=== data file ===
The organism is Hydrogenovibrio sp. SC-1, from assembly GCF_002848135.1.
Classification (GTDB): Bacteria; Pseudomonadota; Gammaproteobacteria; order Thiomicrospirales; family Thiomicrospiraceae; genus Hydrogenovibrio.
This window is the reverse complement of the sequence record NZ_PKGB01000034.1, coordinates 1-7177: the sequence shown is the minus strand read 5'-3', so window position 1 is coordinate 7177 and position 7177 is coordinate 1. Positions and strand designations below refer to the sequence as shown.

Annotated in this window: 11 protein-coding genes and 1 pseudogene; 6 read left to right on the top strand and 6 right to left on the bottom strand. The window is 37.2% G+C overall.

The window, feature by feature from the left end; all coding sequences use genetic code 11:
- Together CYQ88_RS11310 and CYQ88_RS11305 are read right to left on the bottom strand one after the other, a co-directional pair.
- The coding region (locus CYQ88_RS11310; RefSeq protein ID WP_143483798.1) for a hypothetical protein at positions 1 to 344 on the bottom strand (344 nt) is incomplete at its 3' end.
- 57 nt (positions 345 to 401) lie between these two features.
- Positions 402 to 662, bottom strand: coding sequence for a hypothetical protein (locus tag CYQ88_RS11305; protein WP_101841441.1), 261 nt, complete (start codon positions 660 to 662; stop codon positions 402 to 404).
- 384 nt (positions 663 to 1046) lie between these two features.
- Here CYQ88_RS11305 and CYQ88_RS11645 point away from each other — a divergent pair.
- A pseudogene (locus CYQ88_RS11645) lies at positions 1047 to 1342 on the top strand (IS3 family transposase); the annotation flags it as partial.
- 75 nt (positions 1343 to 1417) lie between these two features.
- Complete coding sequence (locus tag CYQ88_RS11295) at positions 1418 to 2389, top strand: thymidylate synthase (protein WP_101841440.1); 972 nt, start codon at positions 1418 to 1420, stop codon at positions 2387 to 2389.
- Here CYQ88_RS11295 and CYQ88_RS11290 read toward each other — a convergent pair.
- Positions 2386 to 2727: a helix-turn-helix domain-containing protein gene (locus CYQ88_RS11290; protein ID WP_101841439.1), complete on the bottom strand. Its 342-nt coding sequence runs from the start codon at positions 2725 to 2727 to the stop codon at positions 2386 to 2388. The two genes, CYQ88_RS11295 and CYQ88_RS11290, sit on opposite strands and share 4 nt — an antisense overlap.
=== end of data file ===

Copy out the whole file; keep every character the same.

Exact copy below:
The organism is Hydrogenovibrio sp. SC-1, from assembly GCF_002848135.1.
Classification (GTDB): Bacteria; Pseudomonadota; Gammaproteobacteria; order Thiomicrospirales; family Thiomicrospiraceae; genus Hydrogenovibrio.
This window is the reverse complement of the sequence record NZ_PKGB01000034.1, coordinates 1-7177: the sequence shown is the minus strand read 5'-3', so window position 1 is coordinate 7177 and position 7177 is coordinate 1. Positions and strand designations below refer to the sequence as shown.

Annotated in this window: 11 protein-coding genes and 1 pseudogene; 6 read left to right on the top strand and 6 right to left on the bottom strand. The window is 37.2% G+C overall.

The window, feature by feature from the left end; all coding sequences use genetic code 11:
- Together CYQ88_RS11310 and CYQ88_RS11305 are read right to left on the bottom strand one after the other, a co-directional pair.
- The coding region (locus CYQ88_RS11310; RefSeq protein ID WP_143483798.1) for a hypothetical protein at positions 1 to 344 on the bottom strand (344 nt) is incomplete at its 3' end.
- 57 nt (positions 345 to 401) lie between these two features.
- Positions 402 to 662, bottom strand: coding sequence for a hypothetical protein (locus tag CYQ88_RS11305; protein WP_101841441.1), 261 nt, complete (start codon positions 660 to 662; stop codon positions 402 to 404).
- 384 nt (positions 663 to 1046) lie between these two features.
- Here CYQ88_RS11305 and CYQ88_RS11645 point away from each other — a divergent pair.
- A pseudogene (locus CYQ88_RS11645) lies at positions 1047 to 1342 on the top strand (IS3 family transposase); the annotation flags it as partial.
- 75 nt (positions 1343 to 1417) lie between these two features.
- Complete coding sequence (locus tag CYQ88_RS11295) at positions 1418 to 2389, top strand: thymidylate synthase (protein WP_101841440.1); 972 nt, start codon at positions 1418 to 1420, stop codon at positions 2387 to 2389.
- Here CYQ88_RS11295 and CYQ88_RS11290 read toward each other — a convergent pair.
- Positions 2386 to 2727: a helix-turn-helix domain-containing protein gene (locus CYQ88_RS11290; protein ID WP_101841439.1), complete on the bottom strand. Its 342-nt coding sequence runs from the start codon at positions 2725 to 2727 to the stop codon at positions 2386 to 2388. The two genes, CYQ88_RS11295 and CYQ88_RS11290, sit on opposite strands and share 4 nt — an antisense overlap.